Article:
Budgetary Procedure in Parliament
In India, the Union Budget is prepared by the Department of Economic Affairs of the Ministry of Finance. Earlier the budget was presented in two categories i.e. Railway budget and General budget, but now there will be no separate budget for Indian Railway which has been “merged” with the General Budget (in August 2016).
The Constitution refers to the budget as the ‘annual financial statement’. In other words, the term ‘budget’ has nowhere been used in the Constitution. It is the popular name for the ‘annual financial statement’ that has been dealt with in Article 112 of the Constitution.
Budget is a money bill introduced in Lok Sabha.
- According to Article 112 of the Indian Constitution, the President is responsible for presenting the budget to the Lok Sabha. The annual financial statement takes into account a period of one financial year.
- According to Article 77 (3), the Union Finance Minister has been made responsible by the President to prepare the budget also called the annual financial statement, and pilot it through the parliament. Budget embodies the estimated receipts and expenditure of the Government of India for one financial year. The financial year commences on 1st April each year.
The Union Budget is divided into Revenue Budget and Capital Budget.
- Revenue Receipt:
- The receipts received which cannot be recovered by the government
- It comprises income amassed by the Government through taxes and non-tax sources like interest, dividends on investments.
- Revenue Expenditure:
- Expenditure incurred by the Union Government for purposes other than for the creation of physical or financial assets.
- It includes those expenditures incurred for the usual functioning of the government departments, grants given to state governments and interest payments on the debt of the Union Government, etc.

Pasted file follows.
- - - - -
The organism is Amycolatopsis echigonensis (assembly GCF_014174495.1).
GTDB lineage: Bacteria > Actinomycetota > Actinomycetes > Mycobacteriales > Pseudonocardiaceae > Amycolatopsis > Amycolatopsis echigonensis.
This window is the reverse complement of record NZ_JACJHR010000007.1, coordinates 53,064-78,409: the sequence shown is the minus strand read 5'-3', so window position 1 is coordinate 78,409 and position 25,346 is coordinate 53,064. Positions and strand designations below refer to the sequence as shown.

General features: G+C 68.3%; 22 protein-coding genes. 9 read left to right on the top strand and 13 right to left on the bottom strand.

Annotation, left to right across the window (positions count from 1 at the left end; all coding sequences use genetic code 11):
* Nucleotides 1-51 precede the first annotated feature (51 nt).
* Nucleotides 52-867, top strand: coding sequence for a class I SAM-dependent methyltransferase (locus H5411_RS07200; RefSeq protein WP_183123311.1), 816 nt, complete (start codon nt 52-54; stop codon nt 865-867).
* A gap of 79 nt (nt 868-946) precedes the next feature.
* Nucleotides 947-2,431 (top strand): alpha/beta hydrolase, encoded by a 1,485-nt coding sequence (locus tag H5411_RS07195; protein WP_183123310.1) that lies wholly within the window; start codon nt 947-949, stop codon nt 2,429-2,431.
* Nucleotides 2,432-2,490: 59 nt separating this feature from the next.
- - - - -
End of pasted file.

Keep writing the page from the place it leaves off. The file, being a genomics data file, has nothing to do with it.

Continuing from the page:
- Capital Receipt:
- Receipts which generate liability or decrease the financial assets of the government
- It includes borrowings from the Reserve Bank of India and commercial banks and other financial institutions
- It also consists of loans received from foreign governments and international organization and repayment of loans granted by the Union government
- Capital Expenditure:
- Spending incurred by the government which results in the formation of physical or financial possessions of the Union government or decrease in financial liabilities of the Union Government.
- It contains expenditure on procuring land, equipment, infrastructure, expenditure in shares.
- It also includes mortgages by the Union government to Public Sector Undertakings, state and union territories
The Constitution of India contains the following provisions with regard to the enactment of budget:
- The President shall in respect of every financial year cause to be laid before both the Houses of Parliament a statement of estimated receipts and expenditure of the Government of India for that year.
- No demand for a grant shall be made except on the recommendation of the President.
- No money shall be withdrawn from the Consolidated Fund of India except under appropriation made by law.